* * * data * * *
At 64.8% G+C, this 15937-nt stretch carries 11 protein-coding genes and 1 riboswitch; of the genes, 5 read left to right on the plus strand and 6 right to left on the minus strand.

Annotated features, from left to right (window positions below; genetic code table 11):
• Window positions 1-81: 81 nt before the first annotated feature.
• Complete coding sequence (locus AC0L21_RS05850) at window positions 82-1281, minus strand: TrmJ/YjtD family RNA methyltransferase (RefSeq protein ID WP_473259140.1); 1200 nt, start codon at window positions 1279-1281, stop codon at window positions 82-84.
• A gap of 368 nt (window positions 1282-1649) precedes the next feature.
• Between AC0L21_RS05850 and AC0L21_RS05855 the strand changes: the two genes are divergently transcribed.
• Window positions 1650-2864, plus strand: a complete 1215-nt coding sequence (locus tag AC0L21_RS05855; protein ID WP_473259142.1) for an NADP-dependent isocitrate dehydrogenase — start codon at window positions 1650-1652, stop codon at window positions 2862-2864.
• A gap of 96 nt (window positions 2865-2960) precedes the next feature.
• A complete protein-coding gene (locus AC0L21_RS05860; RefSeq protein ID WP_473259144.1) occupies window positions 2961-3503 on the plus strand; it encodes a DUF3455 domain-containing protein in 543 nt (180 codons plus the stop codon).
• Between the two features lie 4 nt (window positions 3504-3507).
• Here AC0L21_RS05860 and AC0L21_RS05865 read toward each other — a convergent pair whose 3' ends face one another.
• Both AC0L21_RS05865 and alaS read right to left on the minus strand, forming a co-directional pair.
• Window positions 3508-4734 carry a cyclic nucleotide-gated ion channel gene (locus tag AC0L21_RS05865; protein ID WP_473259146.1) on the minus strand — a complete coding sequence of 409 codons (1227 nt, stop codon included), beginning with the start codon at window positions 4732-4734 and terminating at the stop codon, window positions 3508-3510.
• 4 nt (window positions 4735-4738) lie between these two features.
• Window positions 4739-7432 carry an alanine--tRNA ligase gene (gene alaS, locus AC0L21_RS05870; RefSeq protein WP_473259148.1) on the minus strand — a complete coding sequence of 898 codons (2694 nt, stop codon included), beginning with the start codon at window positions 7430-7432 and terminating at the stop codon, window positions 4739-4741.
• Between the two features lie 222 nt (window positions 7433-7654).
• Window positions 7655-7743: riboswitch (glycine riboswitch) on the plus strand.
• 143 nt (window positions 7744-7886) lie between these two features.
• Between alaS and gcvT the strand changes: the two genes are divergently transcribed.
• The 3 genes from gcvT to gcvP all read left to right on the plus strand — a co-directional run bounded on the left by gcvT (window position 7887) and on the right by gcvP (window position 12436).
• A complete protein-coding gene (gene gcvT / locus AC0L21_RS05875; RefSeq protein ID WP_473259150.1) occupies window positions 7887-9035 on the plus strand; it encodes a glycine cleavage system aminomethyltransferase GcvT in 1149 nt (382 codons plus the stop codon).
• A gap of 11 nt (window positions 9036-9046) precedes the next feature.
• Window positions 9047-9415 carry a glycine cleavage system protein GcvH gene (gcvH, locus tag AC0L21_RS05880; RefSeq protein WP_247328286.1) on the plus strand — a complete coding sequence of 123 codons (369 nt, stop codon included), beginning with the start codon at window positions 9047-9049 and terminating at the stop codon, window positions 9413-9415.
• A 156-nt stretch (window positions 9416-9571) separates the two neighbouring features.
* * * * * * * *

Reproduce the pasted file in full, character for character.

At 64.8% G+C, this 15937-nt stretch carries 11 protein-coding genes and 1 riboswitch; of the genes, 5 read left to right on the plus strand and 6 right to left on the minus strand.

Annotated features, from left to right (window positions below; genetic code table 11):
• Window positions 1-81: 81 nt before the first annotated feature.
• Complete coding sequence (locus AC0L21_RS05850) at window positions 82-1281, minus strand: TrmJ/YjtD family RNA methyltransferase (RefSeq protein ID WP_473259140.1); 1200 nt, start codon at window positions 1279-1281, stop codon at window positions 82-84.
• A gap of 368 nt (window positions 1282-1649) precedes the next feature.
• Between AC0L21_RS05850 and AC0L21_RS05855 the strand changes: the two genes are divergently transcribed.
• Window positions 1650-2864, plus strand: a complete 1215-nt coding sequence (locus tag AC0L21_RS05855; protein ID WP_473259142.1) for an NADP-dependent isocitrate dehydrogenase — start codon at window positions 1650-1652, stop codon at window positions 2862-2864.
• A gap of 96 nt (window positions 2865-2960) precedes the next feature.
• A complete protein-coding gene (locus AC0L21_RS05860; RefSeq protein ID WP_473259144.1) occupies window positions 2961-3503 on the plus strand; it encodes a DUF3455 domain-containing protein in 543 nt (180 codons plus the stop codon).
• Between the two features lie 4 nt (window positions 3504-3507).
• Here AC0L21_RS05860 and AC0L21_RS05865 read toward each other — a convergent pair whose 3' ends face one another.
• Both AC0L21_RS05865 and alaS read right to left on the minus strand, forming a co-directional pair.
• Window positions 3508-4734 carry a cyclic nucleotide-gated ion channel gene (locus tag AC0L21_RS05865; protein ID WP_473259146.1) on the minus strand — a complete coding sequence of 409 codons (1227 nt, stop codon included), beginning with the start codon at window positions 4732-4734 and terminating at the stop codon, window positions 3508-3510.
• 4 nt (window positions 4735-4738) lie between these two features.
• Window positions 4739-7432 carry an alanine--tRNA ligase gene (gene alaS, locus AC0L21_RS05870; RefSeq protein WP_473259148.1) on the minus strand — a complete coding sequence of 898 codons (2694 nt, stop codon included), beginning with the start codon at window positions 7430-7432 and terminating at the stop codon, window positions 4739-4741.
• Between the two features lie 222 nt (window positions 7433-7654).
• Window positions 7655-7743: riboswitch (glycine riboswitch) on the plus strand.
• 143 nt (window positions 7744-7886) lie between these two features.
• Between alaS and gcvT the strand changes: the two genes are divergently transcribed.
• The 3 genes from gcvT to gcvP all read left to right on the plus strand — a co-directional run bounded on the left by gcvT (window position 7887) and on the right by gcvP (window position 12436).
• A complete protein-coding gene (gene gcvT / locus AC0L21_RS05875; RefSeq protein ID WP_473259150.1) occupies window positions 7887-9035 on the plus strand; it encodes a glycine cleavage system aminomethyltransferase GcvT in 1149 nt (382 codons plus the stop codon).
• A gap of 11 nt (window positions 9036-9046) precedes the next feature.
• Window positions 9047-9415 carry a glycine cleavage system protein GcvH gene (gcvH, locus tag AC0L21_RS05880; RefSeq protein WP_247328286.1) on the plus strand — a complete coding sequence of 123 codons (369 nt, stop codon included), beginning with the start codon at window positions 9047-9049 and terminating at the stop codon, window positions 9413-9415.
• A 156-nt stretch (window positions 9416-9571) separates the two neighbouring features.